Barcelona and Athletic Bilbao matched up on Monday for the second leg of the Spanish Super Cup (a competition between the winning teams of La Liga and the Copa del Rey). Going into the game, Barcelona had to score four goals to catch up to Athletic in aggregate and earn the championship title. Barcelona began the second half up 1-0, but that momentum was short-lived. Barcelona defender Gerard Pique was sent off hardly ten minutes into the second half on a straight red card, earned for foul and abusive language toward a linesman. Pique was reacting to what could be argued as a missed offside call, which could have led to a goal against his team. Although the play led to a corner kick, and not a goal, Pique demonstrated a noticeable lack of emotional composure that ultimately cost him the remaining minutes of the Super Cup game, as well as the opportunity to play in the first La Liga game this upcoming weekend. Barcelona ended the match in a 1-1 draw, which awarded Athletic the championship title.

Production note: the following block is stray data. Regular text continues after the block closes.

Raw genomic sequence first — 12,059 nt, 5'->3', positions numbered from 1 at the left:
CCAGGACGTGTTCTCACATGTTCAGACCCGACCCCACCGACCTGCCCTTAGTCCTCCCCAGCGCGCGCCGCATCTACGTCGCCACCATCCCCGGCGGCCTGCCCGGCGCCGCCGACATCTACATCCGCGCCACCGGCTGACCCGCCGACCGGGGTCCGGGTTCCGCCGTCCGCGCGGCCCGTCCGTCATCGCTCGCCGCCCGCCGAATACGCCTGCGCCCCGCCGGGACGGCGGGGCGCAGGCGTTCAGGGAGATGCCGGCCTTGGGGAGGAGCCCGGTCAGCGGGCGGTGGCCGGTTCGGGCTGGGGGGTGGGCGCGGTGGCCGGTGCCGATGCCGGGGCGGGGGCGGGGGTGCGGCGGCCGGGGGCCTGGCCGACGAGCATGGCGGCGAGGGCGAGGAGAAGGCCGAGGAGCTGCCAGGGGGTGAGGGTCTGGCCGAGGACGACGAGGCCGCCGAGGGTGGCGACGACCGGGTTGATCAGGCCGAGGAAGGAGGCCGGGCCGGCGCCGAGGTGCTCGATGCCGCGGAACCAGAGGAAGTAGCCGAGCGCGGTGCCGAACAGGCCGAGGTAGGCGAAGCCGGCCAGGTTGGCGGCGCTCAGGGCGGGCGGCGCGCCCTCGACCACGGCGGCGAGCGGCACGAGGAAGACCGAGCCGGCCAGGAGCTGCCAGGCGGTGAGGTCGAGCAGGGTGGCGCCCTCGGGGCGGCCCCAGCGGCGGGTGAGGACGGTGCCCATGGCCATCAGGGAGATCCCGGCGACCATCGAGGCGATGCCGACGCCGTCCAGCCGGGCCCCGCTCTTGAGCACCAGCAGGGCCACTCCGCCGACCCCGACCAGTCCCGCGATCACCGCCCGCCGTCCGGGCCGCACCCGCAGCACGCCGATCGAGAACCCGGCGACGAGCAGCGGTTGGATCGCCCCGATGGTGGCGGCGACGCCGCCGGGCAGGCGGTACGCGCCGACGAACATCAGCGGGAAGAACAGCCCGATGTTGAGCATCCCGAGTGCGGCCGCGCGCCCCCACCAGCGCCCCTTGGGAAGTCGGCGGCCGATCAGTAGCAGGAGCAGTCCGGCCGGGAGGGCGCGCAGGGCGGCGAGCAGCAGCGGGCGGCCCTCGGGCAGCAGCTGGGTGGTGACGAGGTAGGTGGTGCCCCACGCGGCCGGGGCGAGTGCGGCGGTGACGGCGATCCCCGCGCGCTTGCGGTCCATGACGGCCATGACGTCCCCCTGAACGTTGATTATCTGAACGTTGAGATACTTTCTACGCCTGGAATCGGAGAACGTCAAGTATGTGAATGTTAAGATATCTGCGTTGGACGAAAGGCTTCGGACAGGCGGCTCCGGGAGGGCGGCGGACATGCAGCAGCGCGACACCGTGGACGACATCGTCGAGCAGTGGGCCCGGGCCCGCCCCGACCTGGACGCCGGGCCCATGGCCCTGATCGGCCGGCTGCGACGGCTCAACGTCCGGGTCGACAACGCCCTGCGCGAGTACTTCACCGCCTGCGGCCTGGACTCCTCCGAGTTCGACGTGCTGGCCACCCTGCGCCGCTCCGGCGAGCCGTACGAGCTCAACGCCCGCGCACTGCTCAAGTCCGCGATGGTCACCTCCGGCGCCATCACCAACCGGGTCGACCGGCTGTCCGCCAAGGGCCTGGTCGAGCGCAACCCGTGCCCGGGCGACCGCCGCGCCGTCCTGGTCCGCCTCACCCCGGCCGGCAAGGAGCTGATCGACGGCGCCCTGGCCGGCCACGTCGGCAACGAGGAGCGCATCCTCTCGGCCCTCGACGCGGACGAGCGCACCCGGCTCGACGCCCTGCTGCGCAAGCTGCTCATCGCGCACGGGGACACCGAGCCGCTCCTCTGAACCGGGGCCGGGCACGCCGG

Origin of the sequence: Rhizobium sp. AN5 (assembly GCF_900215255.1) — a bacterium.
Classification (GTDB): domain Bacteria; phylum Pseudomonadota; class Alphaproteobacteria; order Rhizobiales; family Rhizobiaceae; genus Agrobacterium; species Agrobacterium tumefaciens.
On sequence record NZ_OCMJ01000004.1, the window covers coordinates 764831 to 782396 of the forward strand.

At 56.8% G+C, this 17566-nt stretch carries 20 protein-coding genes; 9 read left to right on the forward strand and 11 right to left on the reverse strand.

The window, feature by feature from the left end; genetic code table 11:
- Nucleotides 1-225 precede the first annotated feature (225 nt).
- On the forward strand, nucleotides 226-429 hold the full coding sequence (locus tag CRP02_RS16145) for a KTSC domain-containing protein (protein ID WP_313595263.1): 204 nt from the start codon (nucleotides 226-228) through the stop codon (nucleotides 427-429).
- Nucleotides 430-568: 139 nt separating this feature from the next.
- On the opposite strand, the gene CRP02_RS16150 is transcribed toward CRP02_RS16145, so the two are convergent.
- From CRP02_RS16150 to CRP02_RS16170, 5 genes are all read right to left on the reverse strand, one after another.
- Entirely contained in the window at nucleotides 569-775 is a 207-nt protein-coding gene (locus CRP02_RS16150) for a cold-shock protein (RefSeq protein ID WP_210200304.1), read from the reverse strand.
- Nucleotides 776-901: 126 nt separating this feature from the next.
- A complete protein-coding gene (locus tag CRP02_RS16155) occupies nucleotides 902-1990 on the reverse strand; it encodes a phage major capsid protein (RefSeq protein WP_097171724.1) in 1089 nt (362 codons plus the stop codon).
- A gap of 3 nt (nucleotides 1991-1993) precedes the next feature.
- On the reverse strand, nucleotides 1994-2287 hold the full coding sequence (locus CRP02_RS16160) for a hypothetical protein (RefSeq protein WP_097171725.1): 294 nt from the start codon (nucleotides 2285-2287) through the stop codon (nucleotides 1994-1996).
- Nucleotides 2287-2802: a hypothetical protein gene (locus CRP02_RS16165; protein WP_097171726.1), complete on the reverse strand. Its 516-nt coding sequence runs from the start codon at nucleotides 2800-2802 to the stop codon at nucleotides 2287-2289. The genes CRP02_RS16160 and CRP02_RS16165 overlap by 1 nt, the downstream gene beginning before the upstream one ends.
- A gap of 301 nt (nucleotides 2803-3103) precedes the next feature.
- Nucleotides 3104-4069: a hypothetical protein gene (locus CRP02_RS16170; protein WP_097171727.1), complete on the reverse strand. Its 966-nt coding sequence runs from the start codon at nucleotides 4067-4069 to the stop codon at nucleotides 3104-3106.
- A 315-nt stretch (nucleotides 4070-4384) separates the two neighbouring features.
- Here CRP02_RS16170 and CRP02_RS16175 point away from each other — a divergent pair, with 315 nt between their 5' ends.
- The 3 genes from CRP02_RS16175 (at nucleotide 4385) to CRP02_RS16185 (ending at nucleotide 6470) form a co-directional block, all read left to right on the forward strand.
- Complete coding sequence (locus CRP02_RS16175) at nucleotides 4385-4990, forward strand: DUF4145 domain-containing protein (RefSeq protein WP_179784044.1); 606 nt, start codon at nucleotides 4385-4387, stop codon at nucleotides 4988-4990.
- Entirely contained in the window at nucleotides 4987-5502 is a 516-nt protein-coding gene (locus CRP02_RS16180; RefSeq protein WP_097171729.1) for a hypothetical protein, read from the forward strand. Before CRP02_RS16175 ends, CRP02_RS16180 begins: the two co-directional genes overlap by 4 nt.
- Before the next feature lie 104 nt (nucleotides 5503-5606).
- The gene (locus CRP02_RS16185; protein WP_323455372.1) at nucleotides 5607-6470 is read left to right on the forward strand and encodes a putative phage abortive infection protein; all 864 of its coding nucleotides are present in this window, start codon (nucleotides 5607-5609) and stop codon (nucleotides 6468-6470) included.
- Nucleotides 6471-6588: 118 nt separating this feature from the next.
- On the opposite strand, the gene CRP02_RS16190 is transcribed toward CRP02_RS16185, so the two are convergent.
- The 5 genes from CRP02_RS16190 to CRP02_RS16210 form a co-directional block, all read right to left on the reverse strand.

Many things are out of your control in soccer, or any other sport. However, your recovery from mistakes, your attitude, and your reaction to adversity are within your control. In this instance, Pique could not control the referee’s decision, but he could control his reaction to what he considered a poor call. Managing your emotions during the height of competition is much easier said than done. But, it is a skill you can develop with deliberate training. One strategy is to manage your focus. Keep your attention on what you can control. In order to do this, use refocusing cues like “let it go” or “get organized for the next play” to help you think about what you need to do next, rather than something you cannot change (like the referee’s decision). This will take some getting used to, because your initial emotional reaction might be strong, but if you consistently practice this strategy in training, it will become easier to use and more effective over time. Another strategy you can add to this to help you manage your emotions is to take a centering breath. This is another way to help you shift your focus away from what you can’t control. After using a refocusing cue, try taking a centering breath. Breathe in slowly through your nose, bringing the air down into your stomach. Slowly release the breath out of your mouth and try to release any tension you feel as you exhale. Keep in mind that this will only be effective at certain points in a game, like at a stoppage in play. Work on these skills consistently to enhance your emotional management and be prepared to handle the highs and lows of competition.
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